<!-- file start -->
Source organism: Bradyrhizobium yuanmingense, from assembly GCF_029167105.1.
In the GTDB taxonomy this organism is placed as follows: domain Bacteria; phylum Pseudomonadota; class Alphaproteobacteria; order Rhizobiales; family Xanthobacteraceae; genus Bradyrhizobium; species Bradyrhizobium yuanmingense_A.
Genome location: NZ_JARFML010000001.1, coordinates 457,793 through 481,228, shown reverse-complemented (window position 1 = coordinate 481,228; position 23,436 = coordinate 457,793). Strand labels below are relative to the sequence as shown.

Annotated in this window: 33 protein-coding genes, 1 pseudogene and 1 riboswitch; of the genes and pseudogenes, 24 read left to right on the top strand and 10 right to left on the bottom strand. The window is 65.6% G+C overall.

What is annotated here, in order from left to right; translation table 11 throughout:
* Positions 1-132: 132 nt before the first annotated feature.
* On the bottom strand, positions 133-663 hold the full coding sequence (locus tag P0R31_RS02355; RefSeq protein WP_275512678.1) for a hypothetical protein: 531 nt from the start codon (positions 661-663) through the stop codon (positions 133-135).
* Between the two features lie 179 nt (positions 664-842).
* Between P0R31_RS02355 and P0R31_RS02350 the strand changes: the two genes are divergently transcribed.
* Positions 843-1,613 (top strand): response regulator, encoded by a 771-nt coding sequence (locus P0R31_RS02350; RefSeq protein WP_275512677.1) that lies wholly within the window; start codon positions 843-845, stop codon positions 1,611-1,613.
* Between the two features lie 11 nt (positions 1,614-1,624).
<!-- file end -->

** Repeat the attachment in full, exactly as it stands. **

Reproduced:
Source organism: Bradyrhizobium yuanmingense, from assembly GCF_029167105.1.
In the GTDB taxonomy this organism is placed as follows: domain Bacteria; phylum Pseudomonadota; class Alphaproteobacteria; order Rhizobiales; family Xanthobacteraceae; genus Bradyrhizobium; species Bradyrhizobium yuanmingense_A.
Genome location: NZ_JARFML010000001.1, coordinates 457,793 through 481,228, shown reverse-complemented (window position 1 = coordinate 481,228; position 23,436 = coordinate 457,793). Strand labels below are relative to the sequence as shown.

Annotated in this window: 33 protein-coding genes, 1 pseudogene and 1 riboswitch; of the genes and pseudogenes, 24 read left to right on the top strand and 10 right to left on the bottom strand. The window is 65.6% G+C overall.

What is annotated here, in order from left to right; translation table 11 throughout:
* Positions 1-132: 132 nt before the first annotated feature.
* On the bottom strand, positions 133-663 hold the full coding sequence (locus tag P0R31_RS02355; RefSeq protein WP_275512678.1) for a hypothetical protein: 531 nt from the start codon (positions 661-663) through the stop codon (positions 133-135).
* Between the two features lie 179 nt (positions 664-842).
* Between P0R31_RS02355 and P0R31_RS02350 the strand changes: the two genes are divergently transcribed.
* Positions 843-1,613 (top strand): response regulator, encoded by a 771-nt coding sequence (locus P0R31_RS02350; RefSeq protein WP_275512677.1) that lies wholly within the window; start codon positions 843-845, stop codon positions 1,611-1,613.
* Between the two features lie 11 nt (positions 1,614-1,624).